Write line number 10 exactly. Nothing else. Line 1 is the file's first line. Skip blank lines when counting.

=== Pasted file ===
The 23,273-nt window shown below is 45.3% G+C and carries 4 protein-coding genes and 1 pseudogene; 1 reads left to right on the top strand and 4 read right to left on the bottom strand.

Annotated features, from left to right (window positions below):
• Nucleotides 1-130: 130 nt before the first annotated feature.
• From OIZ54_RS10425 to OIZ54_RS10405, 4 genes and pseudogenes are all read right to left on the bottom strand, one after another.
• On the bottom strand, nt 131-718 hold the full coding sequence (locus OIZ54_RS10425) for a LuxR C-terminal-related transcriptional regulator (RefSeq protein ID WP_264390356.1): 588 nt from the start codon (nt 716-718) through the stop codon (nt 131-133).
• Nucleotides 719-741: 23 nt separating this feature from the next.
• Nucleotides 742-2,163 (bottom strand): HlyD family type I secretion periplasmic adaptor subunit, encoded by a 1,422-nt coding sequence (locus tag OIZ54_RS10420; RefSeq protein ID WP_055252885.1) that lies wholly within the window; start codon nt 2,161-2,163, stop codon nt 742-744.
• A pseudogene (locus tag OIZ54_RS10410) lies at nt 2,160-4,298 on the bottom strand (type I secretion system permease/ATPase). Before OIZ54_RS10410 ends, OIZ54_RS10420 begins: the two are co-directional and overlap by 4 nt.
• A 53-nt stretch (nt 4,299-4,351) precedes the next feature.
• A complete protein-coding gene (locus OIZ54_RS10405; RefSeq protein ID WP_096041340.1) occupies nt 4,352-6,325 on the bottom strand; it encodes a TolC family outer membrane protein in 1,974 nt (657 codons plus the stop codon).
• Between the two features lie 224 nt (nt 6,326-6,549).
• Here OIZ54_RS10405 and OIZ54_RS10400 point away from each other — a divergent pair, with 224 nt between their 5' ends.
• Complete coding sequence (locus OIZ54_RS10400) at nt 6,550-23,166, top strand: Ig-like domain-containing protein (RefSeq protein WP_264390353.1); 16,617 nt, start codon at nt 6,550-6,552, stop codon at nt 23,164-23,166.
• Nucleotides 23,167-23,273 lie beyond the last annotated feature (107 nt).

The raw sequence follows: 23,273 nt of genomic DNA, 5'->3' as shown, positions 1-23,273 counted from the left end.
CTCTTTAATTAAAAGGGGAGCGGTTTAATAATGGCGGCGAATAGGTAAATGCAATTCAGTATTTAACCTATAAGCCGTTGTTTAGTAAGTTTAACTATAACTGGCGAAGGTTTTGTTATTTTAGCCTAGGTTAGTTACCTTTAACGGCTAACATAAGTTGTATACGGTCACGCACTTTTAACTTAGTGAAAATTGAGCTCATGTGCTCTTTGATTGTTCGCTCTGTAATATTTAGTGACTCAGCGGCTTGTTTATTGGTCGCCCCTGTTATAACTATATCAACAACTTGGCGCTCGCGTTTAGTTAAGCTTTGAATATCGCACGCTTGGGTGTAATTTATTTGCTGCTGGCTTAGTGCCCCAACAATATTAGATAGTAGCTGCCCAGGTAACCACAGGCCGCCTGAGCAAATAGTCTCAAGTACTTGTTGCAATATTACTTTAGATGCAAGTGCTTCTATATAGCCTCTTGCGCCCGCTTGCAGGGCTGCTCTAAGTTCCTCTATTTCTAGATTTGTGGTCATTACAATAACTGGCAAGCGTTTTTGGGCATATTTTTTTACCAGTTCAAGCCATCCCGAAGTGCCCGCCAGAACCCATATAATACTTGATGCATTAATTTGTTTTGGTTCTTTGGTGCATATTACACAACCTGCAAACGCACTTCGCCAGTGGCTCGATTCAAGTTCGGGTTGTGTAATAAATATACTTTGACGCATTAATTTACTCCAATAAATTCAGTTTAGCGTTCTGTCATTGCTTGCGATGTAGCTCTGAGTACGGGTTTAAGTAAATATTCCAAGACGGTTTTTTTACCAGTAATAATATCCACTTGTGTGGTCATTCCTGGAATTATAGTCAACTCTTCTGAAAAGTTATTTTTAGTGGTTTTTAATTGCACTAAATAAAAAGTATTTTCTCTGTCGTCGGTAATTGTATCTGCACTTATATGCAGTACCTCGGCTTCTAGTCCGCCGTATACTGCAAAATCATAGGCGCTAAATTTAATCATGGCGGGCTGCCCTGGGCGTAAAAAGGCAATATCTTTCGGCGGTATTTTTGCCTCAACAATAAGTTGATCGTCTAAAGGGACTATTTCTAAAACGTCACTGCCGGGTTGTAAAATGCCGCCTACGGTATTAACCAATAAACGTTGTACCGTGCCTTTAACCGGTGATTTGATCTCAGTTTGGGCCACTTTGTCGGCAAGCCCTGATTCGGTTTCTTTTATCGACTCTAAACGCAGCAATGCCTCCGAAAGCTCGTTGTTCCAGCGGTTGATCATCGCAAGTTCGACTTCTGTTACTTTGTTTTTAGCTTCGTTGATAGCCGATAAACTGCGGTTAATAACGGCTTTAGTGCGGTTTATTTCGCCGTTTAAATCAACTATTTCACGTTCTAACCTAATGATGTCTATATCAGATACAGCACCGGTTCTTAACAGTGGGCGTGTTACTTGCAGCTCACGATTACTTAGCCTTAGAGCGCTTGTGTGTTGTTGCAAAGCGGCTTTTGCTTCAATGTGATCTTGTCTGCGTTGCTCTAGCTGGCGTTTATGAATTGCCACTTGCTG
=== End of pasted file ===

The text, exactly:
• A complete protein-coding gene (locus OIZ54_RS10405; RefSeq protein ID WP_096041340.1) occupies nt 4,352-6,325 on the bottom strand; it encodes a TolC family outer membrane protein in 1,974 nt (657 codons plus the stop codon).